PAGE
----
[5.10] When doing meta vids, I try to focus on things that unite us as fans—shared experiences and common bonds. As a viewer, I often have a negative reaction to vids that manipulate these shows in order to make a critical statement about the show, the fandom, or real-world society as a whole—mainly because I see these shows, and vidding itself, as my escape from such things. I prefer less Fox News in my vidding. Those kinds of personal reactions to vids can be very strong, and can vary so much from person to person. That's something over which the vidder has little control, and that's probably the biggest limitation I've run across in the medium.

[5.11] But I don't think the vidder should be able to control such personal reactions. All that matters is that the vidder creates what he or she wants to create, and does it with a very well-made vid. That's what the vidder has control over: the clarity, skill, and flair with which the statement is made.

[5.12] Q: Yeah, agreed. The only thing you can do is make the best, most coherent piece you can. And if your piece has negative aspects, you have to search your own soul and make sure you think it's something that needs saying, that it's not just a bid for attention.

[5.13] Your point about escapism is interesting. For me, the nuclear fusion that powers fandom is and always will be squee: our enthusiasm and joy. Without squee, we are shriveled harpies. But I don't think that escapism and meta-analysis are opposites. They can exist in the same vid, and certainly within the same vidder's oeuvre. My favorite vidders make all kinds of vids, from the "OMG*THIS*SHIP*IZ*CUUUUTE" vid to the "Huh, let's take a look at the fannish practice of XYZ again, shall we?" vid.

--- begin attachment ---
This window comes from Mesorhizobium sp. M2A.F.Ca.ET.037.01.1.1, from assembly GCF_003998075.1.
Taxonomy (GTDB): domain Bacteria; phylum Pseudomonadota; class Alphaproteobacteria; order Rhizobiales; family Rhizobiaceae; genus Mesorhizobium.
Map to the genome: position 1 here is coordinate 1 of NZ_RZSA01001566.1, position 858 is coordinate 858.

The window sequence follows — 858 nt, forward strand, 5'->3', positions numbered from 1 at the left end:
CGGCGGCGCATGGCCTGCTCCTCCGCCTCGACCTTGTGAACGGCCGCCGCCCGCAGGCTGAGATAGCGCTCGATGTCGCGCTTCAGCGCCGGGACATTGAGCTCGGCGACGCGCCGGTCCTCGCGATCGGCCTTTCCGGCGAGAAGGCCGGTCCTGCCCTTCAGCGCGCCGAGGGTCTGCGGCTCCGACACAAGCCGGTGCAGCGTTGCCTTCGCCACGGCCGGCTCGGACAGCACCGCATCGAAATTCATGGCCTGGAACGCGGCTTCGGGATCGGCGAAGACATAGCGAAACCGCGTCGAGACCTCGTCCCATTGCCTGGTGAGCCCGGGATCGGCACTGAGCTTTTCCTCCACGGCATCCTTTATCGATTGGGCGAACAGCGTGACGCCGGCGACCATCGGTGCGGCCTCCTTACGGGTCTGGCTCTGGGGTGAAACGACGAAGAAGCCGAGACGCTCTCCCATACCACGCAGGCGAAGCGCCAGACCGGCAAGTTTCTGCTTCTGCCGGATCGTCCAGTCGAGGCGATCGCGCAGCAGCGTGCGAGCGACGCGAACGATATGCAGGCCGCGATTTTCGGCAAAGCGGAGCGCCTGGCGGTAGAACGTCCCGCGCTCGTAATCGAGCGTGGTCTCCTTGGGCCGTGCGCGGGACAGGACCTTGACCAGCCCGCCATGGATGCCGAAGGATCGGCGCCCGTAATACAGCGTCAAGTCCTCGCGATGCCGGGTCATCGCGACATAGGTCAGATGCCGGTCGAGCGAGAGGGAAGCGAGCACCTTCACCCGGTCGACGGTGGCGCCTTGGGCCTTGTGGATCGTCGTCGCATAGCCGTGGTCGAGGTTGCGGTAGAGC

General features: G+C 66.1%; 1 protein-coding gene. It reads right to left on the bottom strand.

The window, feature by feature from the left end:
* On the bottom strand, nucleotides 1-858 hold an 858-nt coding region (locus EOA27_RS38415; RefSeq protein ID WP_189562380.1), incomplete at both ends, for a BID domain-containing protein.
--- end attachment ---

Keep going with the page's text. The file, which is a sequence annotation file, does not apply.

6. A male vidder in a female vidding culture

[6.1] Q: Live-action media vidding on LiveJournal has a female-centric history and mostly female participants. Is it weird being a dude here?

[6.2] BC: I feel weird pretty much everywhere. So, status quo.

[6.3] The gender divide is definitely something that's not easy to miss. I'm drawn to vid mostly female characters and 'ships, and the opposite is true for most of the people I've run across in vidding. Feminism and m/m slash are more popular topics among my vidder friends than TV shows or fandom itself. I certainly don't see any of that as a bad thing (!), it's just hard to miss the fact that I'm very clearly a minority in the community.

[6.4] There have been times when I've been in a group of vidders and they've made some angry, sweeping generalizations about men, specifically about men my age and my race and my sexuality, apparently without realizing I was even there. I suppose that's a compliment, now that I think about it, but at the time I just felt rather alone. Those situations have been the (very rare) exceptions, though. Through vidding, I've met some of the best friends of my life. And I've never felt as though I belong somewhere as much as I do here.

[6.5] Q: Aw! Well, this weirdo is glad you're here. And I do believe you've just summed up why we love the community even more than we love the sources that inspire it. As a sidenote, I find the online aspect of the community very freeing because it comes without a lot of the baggage of in-person interactions. I'm glad I got the chance to know the attendees of Vividcon through their work first and vice versa. I don't want to have to worry if this vid makes my ass look fat, you know?

[6.6] BC: Well said! It really changes everything when you get to know someone first through their work. It's like seeing their soul before you see their face.

[6.7] Q: Final question: You can only do one for the rest of your life: make vids or watch other people's vids. What do you choose?

[6.8] BC: I've gotta vid.